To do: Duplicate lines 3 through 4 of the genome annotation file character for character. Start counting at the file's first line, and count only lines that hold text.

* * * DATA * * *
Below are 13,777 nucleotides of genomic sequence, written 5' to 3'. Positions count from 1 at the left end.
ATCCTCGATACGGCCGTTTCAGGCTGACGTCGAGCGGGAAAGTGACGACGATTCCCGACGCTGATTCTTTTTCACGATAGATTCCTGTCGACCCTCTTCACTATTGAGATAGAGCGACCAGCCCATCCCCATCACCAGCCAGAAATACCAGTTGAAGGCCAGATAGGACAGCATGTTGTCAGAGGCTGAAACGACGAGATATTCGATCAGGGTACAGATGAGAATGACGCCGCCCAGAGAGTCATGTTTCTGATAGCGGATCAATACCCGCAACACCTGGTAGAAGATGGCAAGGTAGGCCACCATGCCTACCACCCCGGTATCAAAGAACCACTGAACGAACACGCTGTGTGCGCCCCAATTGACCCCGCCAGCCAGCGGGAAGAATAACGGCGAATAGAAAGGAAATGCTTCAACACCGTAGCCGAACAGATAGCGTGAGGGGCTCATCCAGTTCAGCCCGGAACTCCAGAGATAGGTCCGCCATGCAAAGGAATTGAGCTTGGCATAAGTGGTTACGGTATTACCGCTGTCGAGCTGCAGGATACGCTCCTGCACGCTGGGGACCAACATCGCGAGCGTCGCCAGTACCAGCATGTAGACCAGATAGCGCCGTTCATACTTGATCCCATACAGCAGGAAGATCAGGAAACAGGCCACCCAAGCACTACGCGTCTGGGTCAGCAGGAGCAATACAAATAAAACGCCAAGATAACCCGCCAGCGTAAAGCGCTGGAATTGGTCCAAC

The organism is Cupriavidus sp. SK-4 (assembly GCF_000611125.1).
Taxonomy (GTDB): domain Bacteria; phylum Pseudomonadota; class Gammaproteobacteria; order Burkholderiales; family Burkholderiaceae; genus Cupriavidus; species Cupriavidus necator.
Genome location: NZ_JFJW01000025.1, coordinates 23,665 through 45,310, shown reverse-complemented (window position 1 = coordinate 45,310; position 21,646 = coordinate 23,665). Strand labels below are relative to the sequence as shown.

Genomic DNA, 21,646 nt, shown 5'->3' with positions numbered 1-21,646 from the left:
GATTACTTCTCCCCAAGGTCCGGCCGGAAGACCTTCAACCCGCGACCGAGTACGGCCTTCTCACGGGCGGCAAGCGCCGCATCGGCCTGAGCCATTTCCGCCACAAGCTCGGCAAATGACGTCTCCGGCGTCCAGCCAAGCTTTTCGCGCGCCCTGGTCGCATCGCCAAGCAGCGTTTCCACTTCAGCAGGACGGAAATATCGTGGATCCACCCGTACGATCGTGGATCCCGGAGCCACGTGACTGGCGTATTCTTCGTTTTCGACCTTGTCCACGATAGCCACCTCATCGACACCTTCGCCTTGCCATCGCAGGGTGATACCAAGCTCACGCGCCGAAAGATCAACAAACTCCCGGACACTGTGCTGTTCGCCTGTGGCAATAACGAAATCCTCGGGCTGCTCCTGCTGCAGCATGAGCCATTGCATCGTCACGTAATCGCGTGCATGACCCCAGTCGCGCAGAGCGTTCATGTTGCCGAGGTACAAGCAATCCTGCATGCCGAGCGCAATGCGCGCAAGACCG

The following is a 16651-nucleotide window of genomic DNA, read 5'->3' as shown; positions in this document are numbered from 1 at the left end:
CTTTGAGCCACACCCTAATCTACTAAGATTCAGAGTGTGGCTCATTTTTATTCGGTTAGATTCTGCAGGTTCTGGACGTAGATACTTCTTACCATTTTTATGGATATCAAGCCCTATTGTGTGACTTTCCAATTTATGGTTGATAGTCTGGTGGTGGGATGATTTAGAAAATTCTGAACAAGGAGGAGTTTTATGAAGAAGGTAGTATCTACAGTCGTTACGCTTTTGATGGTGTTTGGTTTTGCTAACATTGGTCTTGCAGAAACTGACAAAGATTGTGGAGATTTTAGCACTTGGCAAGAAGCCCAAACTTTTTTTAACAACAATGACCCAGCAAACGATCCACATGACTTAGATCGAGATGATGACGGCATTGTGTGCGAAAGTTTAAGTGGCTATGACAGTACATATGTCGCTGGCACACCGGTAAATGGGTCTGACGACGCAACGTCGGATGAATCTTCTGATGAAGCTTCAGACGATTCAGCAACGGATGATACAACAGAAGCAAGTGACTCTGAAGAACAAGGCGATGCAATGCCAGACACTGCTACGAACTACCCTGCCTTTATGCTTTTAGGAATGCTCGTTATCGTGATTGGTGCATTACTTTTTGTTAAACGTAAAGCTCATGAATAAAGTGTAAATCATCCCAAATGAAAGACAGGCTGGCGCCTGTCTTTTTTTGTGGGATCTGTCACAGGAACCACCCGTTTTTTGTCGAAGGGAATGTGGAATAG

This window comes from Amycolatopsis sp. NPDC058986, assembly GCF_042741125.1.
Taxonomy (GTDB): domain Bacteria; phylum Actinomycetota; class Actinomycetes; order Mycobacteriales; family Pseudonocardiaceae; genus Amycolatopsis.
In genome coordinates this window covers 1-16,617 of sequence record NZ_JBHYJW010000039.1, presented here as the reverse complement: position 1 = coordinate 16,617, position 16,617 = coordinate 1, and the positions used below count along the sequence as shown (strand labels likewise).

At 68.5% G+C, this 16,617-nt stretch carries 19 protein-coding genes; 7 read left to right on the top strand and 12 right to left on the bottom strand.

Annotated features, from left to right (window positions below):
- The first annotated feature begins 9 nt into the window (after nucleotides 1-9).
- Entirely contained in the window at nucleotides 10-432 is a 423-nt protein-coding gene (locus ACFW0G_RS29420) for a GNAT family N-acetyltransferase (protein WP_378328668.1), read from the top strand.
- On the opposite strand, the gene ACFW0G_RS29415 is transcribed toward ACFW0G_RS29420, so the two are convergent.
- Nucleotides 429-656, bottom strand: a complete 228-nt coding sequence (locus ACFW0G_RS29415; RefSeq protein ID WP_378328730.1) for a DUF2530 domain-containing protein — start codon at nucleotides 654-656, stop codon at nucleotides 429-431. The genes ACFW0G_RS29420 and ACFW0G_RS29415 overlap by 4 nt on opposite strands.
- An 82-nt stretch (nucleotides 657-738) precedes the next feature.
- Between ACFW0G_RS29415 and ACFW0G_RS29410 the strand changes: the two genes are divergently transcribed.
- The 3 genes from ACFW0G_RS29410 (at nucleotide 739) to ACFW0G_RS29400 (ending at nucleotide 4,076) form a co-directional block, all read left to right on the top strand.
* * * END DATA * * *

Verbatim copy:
The organism is Cupriavidus sp. SK-4 (assembly GCF_000611125.1).
Taxonomy (GTDB): domain Bacteria; phylum Pseudomonadota; class Gammaproteobacteria; order Burkholderiales; family Burkholderiaceae; genus Cupriavidus; species Cupriavidus necator.